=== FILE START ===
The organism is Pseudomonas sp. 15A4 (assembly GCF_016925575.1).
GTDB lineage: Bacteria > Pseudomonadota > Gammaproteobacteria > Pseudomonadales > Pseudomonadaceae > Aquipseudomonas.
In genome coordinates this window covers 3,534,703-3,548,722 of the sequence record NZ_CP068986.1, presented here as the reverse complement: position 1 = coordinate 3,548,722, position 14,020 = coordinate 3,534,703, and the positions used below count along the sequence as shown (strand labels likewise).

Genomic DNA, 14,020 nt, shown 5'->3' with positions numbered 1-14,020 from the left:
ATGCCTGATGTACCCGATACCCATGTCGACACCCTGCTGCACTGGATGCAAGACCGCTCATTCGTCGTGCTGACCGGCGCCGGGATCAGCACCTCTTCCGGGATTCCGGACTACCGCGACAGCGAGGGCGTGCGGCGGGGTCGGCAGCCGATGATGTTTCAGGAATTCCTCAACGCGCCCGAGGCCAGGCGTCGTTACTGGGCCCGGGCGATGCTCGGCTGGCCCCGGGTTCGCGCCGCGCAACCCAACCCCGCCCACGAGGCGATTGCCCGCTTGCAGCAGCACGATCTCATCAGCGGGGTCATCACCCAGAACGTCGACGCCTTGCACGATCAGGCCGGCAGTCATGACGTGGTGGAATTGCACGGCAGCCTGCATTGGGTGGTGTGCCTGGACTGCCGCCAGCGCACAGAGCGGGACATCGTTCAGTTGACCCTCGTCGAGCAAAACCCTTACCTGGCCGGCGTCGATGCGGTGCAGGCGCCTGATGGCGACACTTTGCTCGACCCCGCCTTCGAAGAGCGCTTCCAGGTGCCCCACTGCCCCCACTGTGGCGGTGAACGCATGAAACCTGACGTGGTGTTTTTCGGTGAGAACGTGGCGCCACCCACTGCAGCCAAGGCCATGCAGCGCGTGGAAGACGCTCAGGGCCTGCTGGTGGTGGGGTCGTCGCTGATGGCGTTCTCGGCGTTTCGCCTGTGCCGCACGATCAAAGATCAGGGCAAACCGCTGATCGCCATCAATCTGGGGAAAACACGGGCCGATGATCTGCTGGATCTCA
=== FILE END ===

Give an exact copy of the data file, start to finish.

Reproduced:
The organism is Pseudomonas sp. 15A4 (assembly GCF_016925575.1).
GTDB lineage: Bacteria > Pseudomonadota > Gammaproteobacteria > Pseudomonadales > Pseudomonadaceae > Aquipseudomonas.
In genome coordinates this window covers 3,534,703-3,548,722 of the sequence record NZ_CP068986.1, presented here as the reverse complement: position 1 = coordinate 3,548,722, position 14,020 = coordinate 3,534,703, and the positions used below count along the sequence as shown (strand labels likewise).

Genomic DNA, 14,020 nt, shown 5'->3' with positions numbered 1-14,020 from the left:
ATGCCTGATGTACCCGATACCCATGTCGACACCCTGCTGCACTGGATGCAAGACCGCTCATTCGTCGTGCTGACCGGCGCCGGGATCAGCACCTCTTCCGGGATTCCGGACTACCGCGACAGCGAGGGCGTGCGGCGGGGTCGGCAGCCGATGATGTTTCAGGAATTCCTCAACGCGCCCGAGGCCAGGCGTCGTTACTGGGCCCGGGCGATGCTCGGCTGGCCCCGGGTTCGCGCCGCGCAACCCAACCCCGCCCACGAGGCGATTGCCCGCTTGCAGCAGCACGATCTCATCAGCGGGGTCATCACCCAGAACGTCGACGCCTTGCACGATCAGGCCGGCAGTCATGACGTGGTGGAATTGCACGGCAGCCTGCATTGGGTGGTGTGCCTGGACTGCCGCCAGCGCACAGAGCGGGACATCGTTCAGTTGACCCTCGTCGAGCAAAACCCTTACCTGGCCGGCGTCGATGCGGTGCAGGCGCCTGATGGCGACACTTTGCTCGACCCCGCCTTCGAAGAGCGCTTCCAGGTGCCCCACTGCCCCCACTGTGGCGGTGAACGCATGAAACCTGACGTGGTGTTTTTCGGTGAGAACGTGGCGCCACCCACTGCAGCCAAGGCCATGCAGCGCGTGGAAGACGCTCAGGGCCTGCTGGTGGTGGGGTCGTCGCTGATGGCGTTCTCGGCGTTTCGCCTGTGCCGCACGATCAAAGATCAGGGCAAACCGCTGATCGCCATCAATCTGGGGAAAACACGGGCCGATGATCTGCTGGATCTCA